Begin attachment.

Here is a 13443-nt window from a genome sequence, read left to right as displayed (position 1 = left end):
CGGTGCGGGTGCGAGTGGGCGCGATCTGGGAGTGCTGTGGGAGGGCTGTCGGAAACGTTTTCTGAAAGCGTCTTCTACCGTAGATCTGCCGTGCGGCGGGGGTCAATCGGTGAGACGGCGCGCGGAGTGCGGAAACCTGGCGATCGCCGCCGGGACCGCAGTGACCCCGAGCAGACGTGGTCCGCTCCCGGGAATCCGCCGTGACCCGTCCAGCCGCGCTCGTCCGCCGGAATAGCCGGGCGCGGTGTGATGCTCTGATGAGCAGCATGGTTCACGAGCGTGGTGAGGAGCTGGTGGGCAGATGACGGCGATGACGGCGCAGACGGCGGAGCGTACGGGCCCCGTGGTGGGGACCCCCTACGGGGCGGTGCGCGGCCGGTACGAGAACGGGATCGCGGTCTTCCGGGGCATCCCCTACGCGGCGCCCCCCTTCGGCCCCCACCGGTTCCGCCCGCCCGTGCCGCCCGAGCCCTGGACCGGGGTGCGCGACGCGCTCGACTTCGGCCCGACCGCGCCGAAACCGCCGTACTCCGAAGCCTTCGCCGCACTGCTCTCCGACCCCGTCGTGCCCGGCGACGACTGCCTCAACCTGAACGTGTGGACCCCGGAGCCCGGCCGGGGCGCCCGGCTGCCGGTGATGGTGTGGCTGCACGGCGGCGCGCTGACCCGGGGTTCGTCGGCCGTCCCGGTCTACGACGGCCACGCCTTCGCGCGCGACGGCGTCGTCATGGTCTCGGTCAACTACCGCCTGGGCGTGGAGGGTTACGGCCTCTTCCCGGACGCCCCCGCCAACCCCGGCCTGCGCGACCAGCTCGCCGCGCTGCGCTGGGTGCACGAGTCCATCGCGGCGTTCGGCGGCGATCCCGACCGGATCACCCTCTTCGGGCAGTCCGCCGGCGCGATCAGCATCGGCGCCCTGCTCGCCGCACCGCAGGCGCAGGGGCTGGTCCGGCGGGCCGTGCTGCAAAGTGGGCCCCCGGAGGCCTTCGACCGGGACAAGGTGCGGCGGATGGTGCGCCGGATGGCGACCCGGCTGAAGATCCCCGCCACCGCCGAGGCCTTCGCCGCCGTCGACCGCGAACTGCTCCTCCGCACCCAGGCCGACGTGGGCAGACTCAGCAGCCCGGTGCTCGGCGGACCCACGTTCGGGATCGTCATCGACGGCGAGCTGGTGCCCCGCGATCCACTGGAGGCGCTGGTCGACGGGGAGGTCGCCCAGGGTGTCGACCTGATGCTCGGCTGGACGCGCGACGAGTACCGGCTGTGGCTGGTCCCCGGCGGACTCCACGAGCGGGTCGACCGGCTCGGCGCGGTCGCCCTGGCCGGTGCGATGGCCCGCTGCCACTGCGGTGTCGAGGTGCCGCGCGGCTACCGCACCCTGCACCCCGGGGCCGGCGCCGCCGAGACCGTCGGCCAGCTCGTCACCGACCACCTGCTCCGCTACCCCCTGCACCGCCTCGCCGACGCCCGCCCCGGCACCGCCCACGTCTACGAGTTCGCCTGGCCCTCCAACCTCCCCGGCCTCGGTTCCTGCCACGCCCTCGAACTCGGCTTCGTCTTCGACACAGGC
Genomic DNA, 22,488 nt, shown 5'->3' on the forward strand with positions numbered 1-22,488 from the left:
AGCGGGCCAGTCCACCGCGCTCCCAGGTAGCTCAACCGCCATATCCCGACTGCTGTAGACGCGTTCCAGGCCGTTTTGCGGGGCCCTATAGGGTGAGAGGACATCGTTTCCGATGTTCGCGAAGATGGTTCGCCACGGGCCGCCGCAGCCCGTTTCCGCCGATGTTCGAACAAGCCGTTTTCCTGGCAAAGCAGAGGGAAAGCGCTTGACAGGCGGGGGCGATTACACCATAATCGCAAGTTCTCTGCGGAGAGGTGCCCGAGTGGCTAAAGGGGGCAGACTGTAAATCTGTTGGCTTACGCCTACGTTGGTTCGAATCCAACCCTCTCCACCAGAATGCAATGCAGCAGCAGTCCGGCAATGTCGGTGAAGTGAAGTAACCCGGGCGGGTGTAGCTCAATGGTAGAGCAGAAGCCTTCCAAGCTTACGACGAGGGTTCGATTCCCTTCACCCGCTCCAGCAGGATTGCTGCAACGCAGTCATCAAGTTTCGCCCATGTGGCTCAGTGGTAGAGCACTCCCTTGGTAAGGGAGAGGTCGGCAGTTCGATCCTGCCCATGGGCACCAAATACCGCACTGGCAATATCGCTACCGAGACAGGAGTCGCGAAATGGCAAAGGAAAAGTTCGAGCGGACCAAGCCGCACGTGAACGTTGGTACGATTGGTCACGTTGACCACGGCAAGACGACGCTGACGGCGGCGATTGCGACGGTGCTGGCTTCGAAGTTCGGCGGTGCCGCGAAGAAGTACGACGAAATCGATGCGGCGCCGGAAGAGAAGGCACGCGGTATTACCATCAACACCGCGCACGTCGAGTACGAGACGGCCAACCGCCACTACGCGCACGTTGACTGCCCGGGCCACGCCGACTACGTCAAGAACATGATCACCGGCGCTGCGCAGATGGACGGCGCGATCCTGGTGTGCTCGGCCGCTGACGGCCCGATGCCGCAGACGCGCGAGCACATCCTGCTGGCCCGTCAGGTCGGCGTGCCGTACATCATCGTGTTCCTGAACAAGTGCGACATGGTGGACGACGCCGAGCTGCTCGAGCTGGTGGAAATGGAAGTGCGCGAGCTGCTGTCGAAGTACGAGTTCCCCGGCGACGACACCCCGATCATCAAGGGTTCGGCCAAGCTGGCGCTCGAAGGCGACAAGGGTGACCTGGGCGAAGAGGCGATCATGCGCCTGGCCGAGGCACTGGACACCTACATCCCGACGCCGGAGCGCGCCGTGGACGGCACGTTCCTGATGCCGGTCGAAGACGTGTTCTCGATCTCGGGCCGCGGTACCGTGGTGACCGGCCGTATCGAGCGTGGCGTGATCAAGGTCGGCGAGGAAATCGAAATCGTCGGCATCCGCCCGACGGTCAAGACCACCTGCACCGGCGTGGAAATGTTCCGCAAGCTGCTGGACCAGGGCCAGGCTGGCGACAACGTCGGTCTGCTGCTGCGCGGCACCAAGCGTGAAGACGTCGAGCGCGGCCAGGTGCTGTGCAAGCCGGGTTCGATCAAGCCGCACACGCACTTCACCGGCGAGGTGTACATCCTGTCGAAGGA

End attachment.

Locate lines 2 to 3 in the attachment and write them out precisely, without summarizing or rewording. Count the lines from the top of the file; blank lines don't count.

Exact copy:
CGGTGCGGGTGCGAGTGGGCGCGATCTGGGAGTGCTGTGGGAGGGCTGTCGGAAACGTTTTCTGAAAGCGTCTTCTACCGTAGATCTGCCGTGCGGCGGGGGTCAATCGGTGAGACGGCGCGCGGAGTGCGGAAACCTGGCGATCGCCGCCGGGACCGCAGTGACCCCGAGCAGACGTGGTCCGCTCCCGGGAATCCGCCGTGACCCGTCCAGCCGCGCTCGTCCGCCGGAATAGCCGGGCGCGGTGTGATGCTCTGATGAGCAGCATGGTTCACGAGCGTGGTGAGGAGCTGGTGGGCAGATGACGGCGATGACGGCGCAGACGGCGGAGCGTACGGGCCCCGTGGTGGGGACCCCCTACGGGGCGGTGCGCGGCCGGTACGAGAACGGGATCGCGGTCTTCCGGGGCATCCCCTACGCGGCGCCCCCCTTCGGCCCCCACCGGTTCCGCCCGCCCGTGCCGCCCGAGCCCTGGACCGGGGTGCGCGACGCGCTCGACTTCGGCCCGACCGCGCCGAAACCGCCGTACTCCGAAGCCTTCGCCGCACTGCTCTCCGACCCCGTCGTGCCCGGCGACGACTGCCTCAACCTGAACGTGTGGACCCCGGAGCCCGGCCGGGGCGCCCGGCTGCCGGTGATGGTGTGGCTGCACGGCGGCGCGCTGACCCGGGGTTCGTCGGCCGTCCCGGTCTACGACGGCCACGCCTTCGCGCGCGACGGCGTCGTCATGGTCTCGGTCAACTACCGCCTGGGCGTGGAGGGTTACGGCCTCTTCCCGGACGCCCCCGCCAACCCCGGCCTGCGCGACCAGCTCGCCGCGCTGCGCTGGGTGCACGAGTCCATCGCGGCGTTCGGCGGCGATCCCGACCGGATCACCCTCTTCGGGCAGTCCGCCGGCGCGATCAGCATCGGCGCCCTGCTCGCCGCACCGCAGGCGCAGGGGCTGGTCCGGCGGGCCGTGCTGCAAAGTGGGCCCCCGGAGGCCTTCGACCGGGACAAGGTGCGGCGGATGGTGCGCCGGATGGCGACCCGGCTGAAGATCCCCGCCACCGCCGAGGCCTTCGCCGCCGTCGACCGCGAACTGCTCCTCCGCACCCAGGCCGACGTGGGCAGACTCAGCAGCCCGGTGCTCGGCGGACCCACGTTCGGGATCGTCATCGACGGCGAGCTGGTGCCCCGCGATCCACTGGAGGCGCTGGTCGACGGGGAGGTCGCCCAGGGTGTCGACCTGATGCTCGGCTGGACGCGCGACGAGTACCGGCTGTGGCTGGTCCCCGGCGGACTCCACGAGCGGGTCGACCGGCTCGGCGCGGTCGCCCTGGCCGGTGCGATGGCCCGCTGCCACTGCGGTGTCGAGGTGCCGCGCGGCTACCGCACCCTGCACCCCGGGGCCGGCGCCGCCGAGACCGTCGGCCAGCTCGTCACCGACCACCTGCTCCGCTACCCCCTGCACCGCCTCGCCGACGCCCGCCCCGGCACCGCCCACGTCTACGAGTTCGCCTGGCCCTCCAACCTCCCCGGCCTCGGTTCCTGCCACGCCCTCGAACTCGGCTTCGTCTTCGACACAGGC
Genomic DNA, 22,488 nt, shown 5'->3' on the forward strand with positions numbered 1-22,488 from the left: